Any distinction between the standing of the plaintiffs in C-1702 and the plaintiff in C-1712 must be based upon the fact that the latter, COSCC, is a public benefit corporation bringing a class action on behalf of all persons entitled to the protection of their health and the use and enjoyment of the natural resources of Colorado. We find no significant problem presented by the fact that plaintiff COSCC is a corporate entity seeking to assert the interests of its incorporators and the public for whose benefit it was formed. In the specific area of civil rights, the Supreme Court has recognized the standing of the N.A. A.C.P. to assert on behalf of its members their legally protected rights. N. A.A.C.P. v. Button, 371 U.S. 415, 83 S.Ct. 328, 9 L.Ed.2d 405 (1963); N.A.A. C.P. v. Alabama, 357 U.S. 449, 459, 78 S.Ct. 1163, 2 L.Ed.2d 1488 (1958). Other cases have likewise held in several areas that responsible and representative groups have standing to assert the public interest. Scenic Hudson Preservation Conf. v. Federal Power Commission, 354 F.2d 608, 614 (2d Cir. 1965), cert. denied, Consolidated Edison Co. of New York v. Scenic Hudson Preservation Conference, 384 U.S. 941, 86 S.Ct. 1462, 16 L.Ed.2d 540 (1966); Office of Communications of the United Church of Christ v. Federal Communications Commission, 123 U.S.App.D.C. 328, 359 F.2d 994, 1005 (1966); Nashville I-40 Steering Committee v. Ellington, 387 F.2d 179 (6th Cir. 1967), cert. denied, 390 U.S. 921, 88 S.Ct. 857, 19 L.Ed.2d 982 (1968).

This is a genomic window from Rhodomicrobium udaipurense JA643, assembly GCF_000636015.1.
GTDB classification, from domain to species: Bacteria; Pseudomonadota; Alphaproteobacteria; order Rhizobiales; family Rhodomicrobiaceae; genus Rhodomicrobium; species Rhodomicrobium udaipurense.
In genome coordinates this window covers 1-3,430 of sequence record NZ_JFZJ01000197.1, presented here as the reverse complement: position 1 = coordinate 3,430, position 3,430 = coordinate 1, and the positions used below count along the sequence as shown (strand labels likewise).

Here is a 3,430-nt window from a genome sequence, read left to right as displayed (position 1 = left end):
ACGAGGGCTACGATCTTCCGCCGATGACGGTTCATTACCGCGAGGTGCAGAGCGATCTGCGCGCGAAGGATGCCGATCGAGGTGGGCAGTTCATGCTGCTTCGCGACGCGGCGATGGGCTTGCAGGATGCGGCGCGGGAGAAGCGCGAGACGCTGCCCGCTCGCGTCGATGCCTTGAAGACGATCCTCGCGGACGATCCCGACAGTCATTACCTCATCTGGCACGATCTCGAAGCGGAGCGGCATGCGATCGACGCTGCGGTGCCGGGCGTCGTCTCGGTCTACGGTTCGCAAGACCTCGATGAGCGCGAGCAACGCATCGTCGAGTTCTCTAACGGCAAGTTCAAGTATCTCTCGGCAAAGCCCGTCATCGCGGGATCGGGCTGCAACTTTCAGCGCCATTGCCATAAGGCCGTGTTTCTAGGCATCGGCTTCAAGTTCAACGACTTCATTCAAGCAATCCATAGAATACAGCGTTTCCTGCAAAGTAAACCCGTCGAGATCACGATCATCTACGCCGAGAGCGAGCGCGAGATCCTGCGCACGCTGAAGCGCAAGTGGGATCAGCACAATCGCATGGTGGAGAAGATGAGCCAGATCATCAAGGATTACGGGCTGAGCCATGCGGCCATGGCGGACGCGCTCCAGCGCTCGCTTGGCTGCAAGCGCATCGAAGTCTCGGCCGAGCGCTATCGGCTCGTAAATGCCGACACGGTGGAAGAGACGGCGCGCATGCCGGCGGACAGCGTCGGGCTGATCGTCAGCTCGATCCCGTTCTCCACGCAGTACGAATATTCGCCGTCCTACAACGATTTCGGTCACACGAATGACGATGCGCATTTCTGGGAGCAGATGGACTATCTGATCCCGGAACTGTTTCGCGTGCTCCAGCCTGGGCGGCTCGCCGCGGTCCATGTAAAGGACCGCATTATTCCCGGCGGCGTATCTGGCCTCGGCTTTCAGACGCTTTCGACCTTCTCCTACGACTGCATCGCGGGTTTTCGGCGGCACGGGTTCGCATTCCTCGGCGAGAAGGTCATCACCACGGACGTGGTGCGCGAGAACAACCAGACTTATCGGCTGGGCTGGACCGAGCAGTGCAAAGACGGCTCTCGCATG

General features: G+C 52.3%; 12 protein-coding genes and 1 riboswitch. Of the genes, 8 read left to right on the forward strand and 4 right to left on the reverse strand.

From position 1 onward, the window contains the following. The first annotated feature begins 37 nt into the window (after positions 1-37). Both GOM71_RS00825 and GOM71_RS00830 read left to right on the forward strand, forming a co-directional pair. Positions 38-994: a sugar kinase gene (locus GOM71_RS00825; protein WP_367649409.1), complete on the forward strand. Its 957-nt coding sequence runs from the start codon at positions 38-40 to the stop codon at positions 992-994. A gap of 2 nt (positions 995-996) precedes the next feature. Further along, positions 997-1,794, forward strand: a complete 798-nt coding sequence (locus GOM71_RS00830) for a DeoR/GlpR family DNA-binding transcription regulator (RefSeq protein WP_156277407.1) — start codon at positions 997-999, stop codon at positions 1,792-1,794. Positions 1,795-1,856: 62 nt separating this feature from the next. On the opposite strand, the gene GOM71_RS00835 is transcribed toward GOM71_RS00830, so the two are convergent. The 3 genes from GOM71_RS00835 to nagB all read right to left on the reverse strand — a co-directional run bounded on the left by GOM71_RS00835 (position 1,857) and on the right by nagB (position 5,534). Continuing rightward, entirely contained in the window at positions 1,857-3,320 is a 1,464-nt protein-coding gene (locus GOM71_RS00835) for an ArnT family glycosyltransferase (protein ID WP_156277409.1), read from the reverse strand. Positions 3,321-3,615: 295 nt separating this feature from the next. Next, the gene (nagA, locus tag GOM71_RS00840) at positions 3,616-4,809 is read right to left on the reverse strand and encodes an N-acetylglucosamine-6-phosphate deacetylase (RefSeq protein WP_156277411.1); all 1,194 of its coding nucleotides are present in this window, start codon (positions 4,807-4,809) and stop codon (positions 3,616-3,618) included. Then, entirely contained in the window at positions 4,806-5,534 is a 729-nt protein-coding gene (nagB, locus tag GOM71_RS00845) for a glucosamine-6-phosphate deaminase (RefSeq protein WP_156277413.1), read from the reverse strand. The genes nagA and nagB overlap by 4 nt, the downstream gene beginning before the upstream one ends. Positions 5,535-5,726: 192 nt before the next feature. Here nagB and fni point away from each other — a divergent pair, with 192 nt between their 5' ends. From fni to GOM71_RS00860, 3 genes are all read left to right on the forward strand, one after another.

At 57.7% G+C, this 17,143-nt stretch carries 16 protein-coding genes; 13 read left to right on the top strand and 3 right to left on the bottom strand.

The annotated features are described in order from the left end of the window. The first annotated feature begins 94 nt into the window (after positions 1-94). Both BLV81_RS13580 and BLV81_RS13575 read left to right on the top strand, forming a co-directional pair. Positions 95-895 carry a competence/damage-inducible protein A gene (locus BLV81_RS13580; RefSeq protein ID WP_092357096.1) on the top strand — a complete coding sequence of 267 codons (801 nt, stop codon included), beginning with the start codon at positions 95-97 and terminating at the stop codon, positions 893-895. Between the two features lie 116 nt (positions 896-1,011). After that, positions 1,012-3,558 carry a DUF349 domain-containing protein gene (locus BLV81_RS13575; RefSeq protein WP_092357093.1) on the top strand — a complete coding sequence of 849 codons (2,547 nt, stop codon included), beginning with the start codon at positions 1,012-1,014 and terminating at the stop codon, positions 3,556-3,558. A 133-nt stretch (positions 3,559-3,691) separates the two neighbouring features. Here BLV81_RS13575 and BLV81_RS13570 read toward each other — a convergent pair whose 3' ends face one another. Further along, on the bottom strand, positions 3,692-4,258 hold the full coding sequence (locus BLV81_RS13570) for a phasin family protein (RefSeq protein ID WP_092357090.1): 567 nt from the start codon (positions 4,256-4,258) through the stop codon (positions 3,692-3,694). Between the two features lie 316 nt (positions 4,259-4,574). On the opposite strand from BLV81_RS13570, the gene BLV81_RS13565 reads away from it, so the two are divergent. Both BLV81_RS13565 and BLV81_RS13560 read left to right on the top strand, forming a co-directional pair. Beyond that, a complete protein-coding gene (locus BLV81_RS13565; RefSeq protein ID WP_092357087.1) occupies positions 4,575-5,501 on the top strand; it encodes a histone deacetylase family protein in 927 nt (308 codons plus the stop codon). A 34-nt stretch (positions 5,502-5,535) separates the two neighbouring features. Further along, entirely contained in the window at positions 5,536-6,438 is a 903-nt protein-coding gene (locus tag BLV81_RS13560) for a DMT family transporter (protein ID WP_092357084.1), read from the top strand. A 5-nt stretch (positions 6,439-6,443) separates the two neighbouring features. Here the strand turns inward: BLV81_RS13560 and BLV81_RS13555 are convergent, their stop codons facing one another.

Furthermore, there is another rationale available for sustaining the assertion of standing of the plaintiffs in both C-1702 and C-1712. The Administrative Procedure Act (APA) provides for judicial review of agency action. The statutory provision for the right of review is 5 U.S.C.A. § 702:

A person suffering legal wrong because of agency action, or adversely affected or aggrieved by agency action within the meaning of a relevant statute, is entitled to judicial review thereof.

In determining whether the APA does provide for judicial review of Project Rulison at the instance of these plaintiffs, several questions must be answered. First, is this a suit against Dr. Seaborg, or is it in fact one against an agency of the federal government, the AEC? Second, if this is a suit against the AEC, does 5 U.S.C.A. § 702 apply to the AEC under the Atomic Energy Act? Third, if in fact § 702 does apply to the AEC, is the challenged project "agency action"? Fourth, are the plaintiffs in Civil Actions C-1702 and C-1712 persons "adversely affected" or "aggrieved"? Fifth, are the plaintiffs persons adversely affected or aggrieved within the meaning of a relevant statute?